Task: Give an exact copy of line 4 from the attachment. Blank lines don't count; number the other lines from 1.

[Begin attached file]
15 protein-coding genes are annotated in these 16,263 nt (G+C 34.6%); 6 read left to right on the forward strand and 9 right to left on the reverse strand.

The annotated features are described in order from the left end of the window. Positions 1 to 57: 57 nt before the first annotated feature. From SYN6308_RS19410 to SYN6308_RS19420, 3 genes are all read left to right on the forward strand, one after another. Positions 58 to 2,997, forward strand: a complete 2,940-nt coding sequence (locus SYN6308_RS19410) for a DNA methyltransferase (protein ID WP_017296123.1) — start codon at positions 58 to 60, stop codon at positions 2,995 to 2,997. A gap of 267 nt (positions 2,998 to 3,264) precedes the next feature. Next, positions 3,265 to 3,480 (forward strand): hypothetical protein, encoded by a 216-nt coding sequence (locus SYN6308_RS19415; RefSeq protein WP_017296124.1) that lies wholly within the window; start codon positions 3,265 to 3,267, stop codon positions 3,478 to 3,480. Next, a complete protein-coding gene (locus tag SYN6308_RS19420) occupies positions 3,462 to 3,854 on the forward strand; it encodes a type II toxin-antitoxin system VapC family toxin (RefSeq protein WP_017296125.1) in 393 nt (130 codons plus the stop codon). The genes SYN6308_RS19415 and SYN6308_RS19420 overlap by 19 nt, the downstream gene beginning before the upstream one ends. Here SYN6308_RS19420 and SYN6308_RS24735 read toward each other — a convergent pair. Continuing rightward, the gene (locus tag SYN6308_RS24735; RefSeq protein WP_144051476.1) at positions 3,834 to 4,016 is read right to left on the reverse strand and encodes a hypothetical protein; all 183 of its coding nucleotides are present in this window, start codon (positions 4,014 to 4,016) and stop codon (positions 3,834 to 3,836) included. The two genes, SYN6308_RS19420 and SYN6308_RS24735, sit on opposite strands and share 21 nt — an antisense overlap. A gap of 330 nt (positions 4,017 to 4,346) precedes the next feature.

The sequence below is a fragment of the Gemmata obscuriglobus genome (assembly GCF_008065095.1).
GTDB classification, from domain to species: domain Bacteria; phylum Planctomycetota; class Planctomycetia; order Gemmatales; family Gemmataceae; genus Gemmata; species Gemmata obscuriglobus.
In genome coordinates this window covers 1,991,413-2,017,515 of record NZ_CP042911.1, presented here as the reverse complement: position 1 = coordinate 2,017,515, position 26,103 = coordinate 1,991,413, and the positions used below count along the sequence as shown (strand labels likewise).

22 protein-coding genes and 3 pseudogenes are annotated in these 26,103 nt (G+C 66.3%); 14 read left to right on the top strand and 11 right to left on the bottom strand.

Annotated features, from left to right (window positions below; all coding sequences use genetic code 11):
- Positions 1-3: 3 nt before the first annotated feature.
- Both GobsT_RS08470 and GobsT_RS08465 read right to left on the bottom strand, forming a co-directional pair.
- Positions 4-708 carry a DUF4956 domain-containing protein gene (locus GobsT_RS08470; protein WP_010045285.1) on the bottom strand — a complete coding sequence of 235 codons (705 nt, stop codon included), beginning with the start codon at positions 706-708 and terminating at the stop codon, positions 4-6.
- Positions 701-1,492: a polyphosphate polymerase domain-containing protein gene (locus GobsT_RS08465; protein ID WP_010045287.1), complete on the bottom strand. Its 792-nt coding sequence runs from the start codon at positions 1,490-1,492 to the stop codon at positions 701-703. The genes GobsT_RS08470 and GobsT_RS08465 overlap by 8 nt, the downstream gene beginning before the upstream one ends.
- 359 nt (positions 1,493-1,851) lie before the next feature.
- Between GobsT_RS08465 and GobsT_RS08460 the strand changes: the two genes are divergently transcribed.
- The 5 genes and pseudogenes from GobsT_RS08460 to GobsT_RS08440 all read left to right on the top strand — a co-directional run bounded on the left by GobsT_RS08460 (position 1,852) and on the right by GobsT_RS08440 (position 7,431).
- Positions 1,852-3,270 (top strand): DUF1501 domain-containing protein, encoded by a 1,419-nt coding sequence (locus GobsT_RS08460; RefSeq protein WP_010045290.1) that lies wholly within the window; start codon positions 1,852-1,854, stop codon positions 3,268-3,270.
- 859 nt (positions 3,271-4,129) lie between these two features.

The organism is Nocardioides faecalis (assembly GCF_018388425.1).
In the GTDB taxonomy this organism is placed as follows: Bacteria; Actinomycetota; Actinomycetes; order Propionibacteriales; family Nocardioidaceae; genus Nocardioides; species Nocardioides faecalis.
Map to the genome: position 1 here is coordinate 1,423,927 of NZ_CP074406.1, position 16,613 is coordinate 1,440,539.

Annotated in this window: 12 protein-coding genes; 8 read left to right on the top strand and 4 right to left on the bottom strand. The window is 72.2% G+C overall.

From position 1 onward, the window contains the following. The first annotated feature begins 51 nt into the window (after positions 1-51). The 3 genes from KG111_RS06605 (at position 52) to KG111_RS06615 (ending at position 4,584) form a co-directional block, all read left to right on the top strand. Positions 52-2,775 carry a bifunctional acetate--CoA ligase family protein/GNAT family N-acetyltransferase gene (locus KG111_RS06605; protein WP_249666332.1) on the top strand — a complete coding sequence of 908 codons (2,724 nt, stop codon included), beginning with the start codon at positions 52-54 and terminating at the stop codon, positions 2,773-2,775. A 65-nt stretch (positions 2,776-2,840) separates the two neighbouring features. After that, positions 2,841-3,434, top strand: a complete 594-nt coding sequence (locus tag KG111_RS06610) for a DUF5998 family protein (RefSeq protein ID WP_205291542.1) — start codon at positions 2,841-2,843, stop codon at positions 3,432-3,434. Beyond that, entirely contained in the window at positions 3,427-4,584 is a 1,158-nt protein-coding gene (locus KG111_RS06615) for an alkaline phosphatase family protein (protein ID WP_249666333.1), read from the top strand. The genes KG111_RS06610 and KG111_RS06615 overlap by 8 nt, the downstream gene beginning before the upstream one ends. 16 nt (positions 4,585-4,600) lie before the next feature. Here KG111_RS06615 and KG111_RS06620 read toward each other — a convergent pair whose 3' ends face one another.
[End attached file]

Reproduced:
GTDB classification, from domain to species: domain Bacteria; phylum Planctomycetota; class Planctomycetia; order Gemmatales; family Gemmataceae; genus Gemmata; species Gemmata obscuriglobus.